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Housing Starts Flexes Single-Family Muscle

Boom! Housing starts had an epic beat Tuesday, which usually means the data will get revised lower at some point, but one thing is for sure: the housing starts and new home sales sector came to throw shade at the 2023 recession crowd.

Many say housing leads the economy into a recession, which has been the case for decades since higher rates tend to put the U.S. economy into a recession. However, the housing market dynamics changed on Nov. 9, 2022, positively impacting new home sales. This has confused a lot of Wall Street types! I recently did a podcast with Downtown Josh Brown that was more catered for investors to try to explain the madness of the housing market in 2023.

On to the report!

From Census: Housing Starts Privately‐owned housing starts in November were at a seasonally adjusted annual rate of 1,560,000. This is 14.8 percent (±14.0 percent) above the revised October estimate of 1,359,000 and is 9.3 percent (±14.6 percent)* above the November 2022 rate of 1,427,000.

Housing starts are being boosted by single-family growth as the apartment boom has ended, so as long as new home sales can grow, this data line will be stable. This was an abnormally strong print, so I see some revisions coming later, but it will still be a favorable report.

From Census: Building Permits: Privately‐owned housing units authorized by building permits in November were at a seasonally adjusted annual rate of 1,460,000. This is 2.5 percent below the revised October rate of 1,498,000, but is 4.1 percent above the November 2022 rate of 1,402,000.

Housing permits declined, as the 5-unit construction boom ended, negatively impacting the permit data. If we had growth in 5-unit construction, the permit data would look very different. However, the mega-bull run we had in 5-unit construction post-COVID-19 is coming to an end. Those 5-unit permits have been falling for months as the math doesn’t make sense anymore to build apartments with rates so high.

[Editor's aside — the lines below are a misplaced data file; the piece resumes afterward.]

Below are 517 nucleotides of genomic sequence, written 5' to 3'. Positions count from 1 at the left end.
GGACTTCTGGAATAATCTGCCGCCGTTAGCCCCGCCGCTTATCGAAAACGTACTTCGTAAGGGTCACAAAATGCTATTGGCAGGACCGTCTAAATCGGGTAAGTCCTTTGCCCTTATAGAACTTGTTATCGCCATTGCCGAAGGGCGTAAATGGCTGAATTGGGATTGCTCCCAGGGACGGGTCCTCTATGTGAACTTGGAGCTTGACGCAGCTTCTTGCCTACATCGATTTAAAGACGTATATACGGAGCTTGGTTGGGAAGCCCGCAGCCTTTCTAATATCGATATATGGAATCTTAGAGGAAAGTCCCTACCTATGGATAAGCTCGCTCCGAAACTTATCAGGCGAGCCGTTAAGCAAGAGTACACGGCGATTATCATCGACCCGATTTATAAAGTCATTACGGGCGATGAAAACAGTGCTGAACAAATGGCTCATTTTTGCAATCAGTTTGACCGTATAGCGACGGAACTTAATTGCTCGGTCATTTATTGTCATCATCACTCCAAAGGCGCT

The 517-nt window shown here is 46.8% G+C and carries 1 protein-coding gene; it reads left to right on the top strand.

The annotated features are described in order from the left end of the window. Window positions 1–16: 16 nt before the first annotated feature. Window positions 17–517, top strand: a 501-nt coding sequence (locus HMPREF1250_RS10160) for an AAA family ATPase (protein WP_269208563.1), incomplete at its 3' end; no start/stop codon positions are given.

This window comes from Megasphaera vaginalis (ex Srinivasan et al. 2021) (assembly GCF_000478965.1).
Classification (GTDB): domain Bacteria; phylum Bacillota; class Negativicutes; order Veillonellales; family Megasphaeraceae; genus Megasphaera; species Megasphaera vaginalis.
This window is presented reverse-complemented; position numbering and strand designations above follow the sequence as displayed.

However, housing permits for single-family homes have been growing for some time; this is a positive as the builders will hold on to their labor for longer. This is something that the recession crowd of 2022 and 2023 hoped wouldn’t happen.

Of course, it isn’t all good news in housing construction; the apartment boom is over. When borrowing costs get too high, building doesn’t make sense. Today, the Federal Reserve has made the cost of capital production too high, so I expect many apartment units that were in the works won’t be finished as the Fed has stayed too restrictive for too long.

The publicly traded homebuilders have excess profit margins to buy down mortgage rates when selling new homes. Not all homebuilders have this advantage, so the builder confidence index took a hit when rates got to 8%. Now that rates are almost down 1.50%, this index will pick up as lower rates can create more new home sales with less money spent to buy down rates. Some of the negative responses to this survey have recently come from smaller builders.

Overall, the housing starts data is a plus as the single-family story continues, which is a positive story for the U.S. economy. However, we can all see the pain in the 5-unit construction area, which can impact employment in that sector as housing permits continue to fall.

However, single-family starts can still grow as new home sales grow, meaning more single-family housing. This isn’t the case for the apartment sector, where many projects are also being canceled.

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